Instead of a major rebuilding of the Kadrina town centre with a population of 2000 people, we offered a series of design interventions and implementation stages to exemplify what is already present. For example we proposed continuing the building of dry masonry limestone walls in collaboration with local quarries, which would reflect the 15th century church and cemetery walls that gave the original name to the town. The existing ditches and shallow dips in the landscape inspired the reorganisation of natural water collection points by creating raingardens along the roads, in the middle of a newly proposed triangular plaza and next to a 60m long pavilion that functions as a bus stop and a covered walkway between the town and cemetery gate. Fieldstones from adjacent landscapes would be placed as physical and visual barriers between surface and traffic interchanges, rammed concrete foundations would act as seats in the bus stop and stones with grooves placed as surface-level gutters to guide the water into the raingardens. Existing trees and paths would remain and strengthened by continuing the walkways to adjacent streets, crossings and gates.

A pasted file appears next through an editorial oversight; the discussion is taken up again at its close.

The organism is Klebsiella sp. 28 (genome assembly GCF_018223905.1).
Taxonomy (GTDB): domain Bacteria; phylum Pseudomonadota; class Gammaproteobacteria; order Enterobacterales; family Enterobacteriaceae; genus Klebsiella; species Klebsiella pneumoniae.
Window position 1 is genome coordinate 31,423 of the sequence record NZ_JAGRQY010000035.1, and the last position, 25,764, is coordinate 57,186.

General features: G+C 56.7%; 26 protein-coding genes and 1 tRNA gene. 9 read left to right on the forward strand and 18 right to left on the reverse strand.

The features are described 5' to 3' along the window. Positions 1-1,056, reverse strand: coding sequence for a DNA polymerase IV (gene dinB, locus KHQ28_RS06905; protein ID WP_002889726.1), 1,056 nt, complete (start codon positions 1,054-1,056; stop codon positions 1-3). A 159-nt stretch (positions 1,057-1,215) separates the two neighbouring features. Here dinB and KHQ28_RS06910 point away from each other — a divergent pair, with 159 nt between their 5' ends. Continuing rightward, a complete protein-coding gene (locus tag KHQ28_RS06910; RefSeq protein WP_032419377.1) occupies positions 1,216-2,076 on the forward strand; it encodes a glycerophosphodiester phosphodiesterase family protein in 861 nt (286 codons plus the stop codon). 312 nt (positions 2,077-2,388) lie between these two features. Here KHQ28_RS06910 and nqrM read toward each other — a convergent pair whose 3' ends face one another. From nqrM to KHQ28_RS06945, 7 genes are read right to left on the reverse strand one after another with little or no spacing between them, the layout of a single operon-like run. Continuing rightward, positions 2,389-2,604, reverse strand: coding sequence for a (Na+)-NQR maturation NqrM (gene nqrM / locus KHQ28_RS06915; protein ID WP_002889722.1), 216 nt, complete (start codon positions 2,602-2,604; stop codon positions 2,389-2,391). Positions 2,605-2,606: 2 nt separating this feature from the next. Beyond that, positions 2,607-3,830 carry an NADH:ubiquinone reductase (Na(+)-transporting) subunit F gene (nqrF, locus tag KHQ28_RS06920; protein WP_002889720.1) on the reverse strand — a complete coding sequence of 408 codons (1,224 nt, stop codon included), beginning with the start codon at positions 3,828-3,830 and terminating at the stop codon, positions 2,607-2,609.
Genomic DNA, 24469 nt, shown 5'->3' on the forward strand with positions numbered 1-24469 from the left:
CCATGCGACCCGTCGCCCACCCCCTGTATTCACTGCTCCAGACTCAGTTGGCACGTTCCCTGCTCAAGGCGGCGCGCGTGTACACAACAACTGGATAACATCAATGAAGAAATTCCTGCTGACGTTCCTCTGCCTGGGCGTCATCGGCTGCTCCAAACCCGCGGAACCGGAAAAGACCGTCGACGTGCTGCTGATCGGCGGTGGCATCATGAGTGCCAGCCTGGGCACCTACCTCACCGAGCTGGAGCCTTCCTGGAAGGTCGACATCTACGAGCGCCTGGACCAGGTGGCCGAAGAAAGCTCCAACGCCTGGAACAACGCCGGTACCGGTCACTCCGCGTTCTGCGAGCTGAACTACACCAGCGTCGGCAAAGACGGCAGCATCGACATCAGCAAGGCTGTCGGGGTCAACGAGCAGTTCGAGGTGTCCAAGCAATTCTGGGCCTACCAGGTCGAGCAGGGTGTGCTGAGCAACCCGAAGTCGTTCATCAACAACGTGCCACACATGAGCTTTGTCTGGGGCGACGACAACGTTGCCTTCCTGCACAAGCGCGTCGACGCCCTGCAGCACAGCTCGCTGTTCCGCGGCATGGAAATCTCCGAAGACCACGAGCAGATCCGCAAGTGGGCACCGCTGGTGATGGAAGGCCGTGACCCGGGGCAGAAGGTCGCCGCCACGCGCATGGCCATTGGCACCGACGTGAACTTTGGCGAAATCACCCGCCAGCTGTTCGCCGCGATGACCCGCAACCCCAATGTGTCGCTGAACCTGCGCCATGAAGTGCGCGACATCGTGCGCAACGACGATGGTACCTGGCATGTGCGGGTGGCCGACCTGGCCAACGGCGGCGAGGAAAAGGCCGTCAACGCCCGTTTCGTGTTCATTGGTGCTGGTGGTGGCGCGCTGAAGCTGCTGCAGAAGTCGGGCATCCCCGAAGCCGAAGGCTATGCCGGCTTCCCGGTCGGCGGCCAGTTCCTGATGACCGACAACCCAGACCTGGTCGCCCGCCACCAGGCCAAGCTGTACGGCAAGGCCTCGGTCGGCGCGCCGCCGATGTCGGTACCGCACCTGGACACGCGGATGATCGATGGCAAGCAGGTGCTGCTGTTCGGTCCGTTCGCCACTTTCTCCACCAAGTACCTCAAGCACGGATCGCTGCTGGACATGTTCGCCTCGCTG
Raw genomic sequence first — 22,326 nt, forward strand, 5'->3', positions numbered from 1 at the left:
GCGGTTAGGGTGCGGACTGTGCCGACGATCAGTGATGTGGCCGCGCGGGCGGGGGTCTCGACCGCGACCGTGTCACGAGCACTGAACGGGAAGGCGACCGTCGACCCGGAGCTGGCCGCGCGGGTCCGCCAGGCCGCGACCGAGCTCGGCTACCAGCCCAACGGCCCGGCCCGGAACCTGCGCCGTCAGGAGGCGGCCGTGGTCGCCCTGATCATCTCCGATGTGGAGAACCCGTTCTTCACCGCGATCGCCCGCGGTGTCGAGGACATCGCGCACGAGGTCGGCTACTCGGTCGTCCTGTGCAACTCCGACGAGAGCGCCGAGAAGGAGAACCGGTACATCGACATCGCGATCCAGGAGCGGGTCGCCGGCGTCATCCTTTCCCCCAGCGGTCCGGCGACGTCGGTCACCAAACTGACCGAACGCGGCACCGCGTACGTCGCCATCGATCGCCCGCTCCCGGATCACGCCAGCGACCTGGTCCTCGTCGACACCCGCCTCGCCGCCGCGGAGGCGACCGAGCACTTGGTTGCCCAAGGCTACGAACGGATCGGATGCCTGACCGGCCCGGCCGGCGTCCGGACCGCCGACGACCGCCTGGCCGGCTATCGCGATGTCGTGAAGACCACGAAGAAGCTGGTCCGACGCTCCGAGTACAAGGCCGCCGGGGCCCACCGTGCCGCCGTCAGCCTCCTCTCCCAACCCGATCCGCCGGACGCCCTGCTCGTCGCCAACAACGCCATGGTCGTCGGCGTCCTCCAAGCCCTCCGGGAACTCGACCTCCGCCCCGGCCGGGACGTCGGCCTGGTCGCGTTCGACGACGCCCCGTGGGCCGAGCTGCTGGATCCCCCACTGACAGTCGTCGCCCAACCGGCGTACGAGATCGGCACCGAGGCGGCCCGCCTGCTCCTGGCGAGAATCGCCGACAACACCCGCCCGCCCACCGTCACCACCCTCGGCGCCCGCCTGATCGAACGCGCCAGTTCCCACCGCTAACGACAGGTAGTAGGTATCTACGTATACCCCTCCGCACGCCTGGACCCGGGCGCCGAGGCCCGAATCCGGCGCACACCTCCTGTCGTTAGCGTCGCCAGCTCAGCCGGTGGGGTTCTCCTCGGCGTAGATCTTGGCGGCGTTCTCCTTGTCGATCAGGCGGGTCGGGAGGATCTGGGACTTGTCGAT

The second part of the proposal was an explicit intention of participatory design process during the various implementation stages. Instead of a total design, our fragmented approach with playful local elements would allow thorough negotiations with the locals to find suitable locations of street furniture and phased implementation without significant value engineering. With small and clever design, our ambition was to allocate part of the budget into special engagement events with the local residents.